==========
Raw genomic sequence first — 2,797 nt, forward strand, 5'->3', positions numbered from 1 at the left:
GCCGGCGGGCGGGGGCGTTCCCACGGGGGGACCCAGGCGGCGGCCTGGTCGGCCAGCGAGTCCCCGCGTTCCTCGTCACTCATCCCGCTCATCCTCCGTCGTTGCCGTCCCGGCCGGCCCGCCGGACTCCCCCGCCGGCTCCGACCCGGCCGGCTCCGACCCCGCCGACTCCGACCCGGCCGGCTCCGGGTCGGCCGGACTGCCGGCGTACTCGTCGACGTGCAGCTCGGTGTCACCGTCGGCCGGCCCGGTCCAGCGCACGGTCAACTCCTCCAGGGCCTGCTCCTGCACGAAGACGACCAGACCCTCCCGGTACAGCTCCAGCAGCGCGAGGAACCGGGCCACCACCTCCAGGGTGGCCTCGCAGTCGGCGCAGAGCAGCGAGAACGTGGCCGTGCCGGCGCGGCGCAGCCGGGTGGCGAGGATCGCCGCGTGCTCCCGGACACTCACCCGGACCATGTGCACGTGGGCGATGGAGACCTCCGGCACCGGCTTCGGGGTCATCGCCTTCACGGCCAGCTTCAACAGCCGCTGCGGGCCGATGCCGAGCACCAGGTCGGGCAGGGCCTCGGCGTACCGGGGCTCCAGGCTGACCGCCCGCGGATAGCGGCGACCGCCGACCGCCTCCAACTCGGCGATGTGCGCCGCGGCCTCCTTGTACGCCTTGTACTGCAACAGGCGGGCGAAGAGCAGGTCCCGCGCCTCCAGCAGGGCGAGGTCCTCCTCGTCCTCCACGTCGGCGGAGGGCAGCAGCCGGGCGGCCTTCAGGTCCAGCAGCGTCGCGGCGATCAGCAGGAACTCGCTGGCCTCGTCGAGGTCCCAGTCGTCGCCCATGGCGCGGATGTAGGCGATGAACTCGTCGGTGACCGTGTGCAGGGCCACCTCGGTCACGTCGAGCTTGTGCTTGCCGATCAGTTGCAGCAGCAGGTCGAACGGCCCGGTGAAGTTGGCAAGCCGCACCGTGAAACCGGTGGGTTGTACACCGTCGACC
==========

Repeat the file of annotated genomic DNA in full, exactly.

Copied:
Raw genomic sequence first — 2,797 nt, forward strand, 5'->3', positions numbered from 1 at the left:
GCCGGCGGGCGGGGGCGTTCCCACGGGGGGACCCAGGCGGCGGCCTGGTCGGCCAGCGAGTCCCCGCGTTCCTCGTCACTCATCCCGCTCATCCTCCGTCGTTGCCGTCCCGGCCGGCCCGCCGGACTCCCCCGCCGGCTCCGACCCGGCCGGCTCCGACCCCGCCGACTCCGACCCGGCCGGCTCCGGGTCGGCCGGACTGCCGGCGTACTCGTCGACGTGCAGCTCGGTGTCACCGTCGGCCGGCCCGGTCCAGCGCACGGTCAACTCCTCCAGGGCCTGCTCCTGCACGAAGACGACCAGACCCTCCCGGTACAGCTCCAGCAGCGCGAGGAACCGGGCCACCACCTCCAGGGTGGCCTCGCAGTCGGCGCAGAGCAGCGAGAACGTGGCCGTGCCGGCGCGGCGCAGCCGGGTGGCGAGGATCGCCGCGTGCTCCCGGACACTCACCCGGACCATGTGCACGTGGGCGATGGAGACCTCCGGCACCGGCTTCGGGGTCATCGCCTTCACGGCCAGCTTCAACAGCCGCTGCGGGCCGATGCCGAGCACCAGGTCGGGCAGGGCCTCGGCGTACCGGGGCTCCAGGCTGACCGCCCGCGGATAGCGGCGACCGCCGACCGCCTCCAACTCGGCGATGTGCGCCGCGGCCTCCTTGTACGCCTTGTACTGCAACAGGCGGGCGAAGAGCAGGTCCCGCGCCTCCAGCAGGGCGAGGTCCTCCTCGTCCTCCACGTCGGCGGAGGGCAGCAGCCGGGCGGCCTTCAGGTCCAGCAGCGTCGCGGCGATCAGCAGGAACTCGCTGGCCTCGTCGAGGTCCCAGTCGTCGCCCATGGCGCGGATGTAGGCGATGAACTCGTCGGTGACCGTGTGCAGGGCCACCTCGGTCACGTCGAGCTTGTGCTTGCCGATCAGTTGCAGCAGCAGGTCGAACGGCCCGGTGAAGTTGGCAAGCCGCACCGTGAAACCGGTGGGTTGTACACCGTCGACC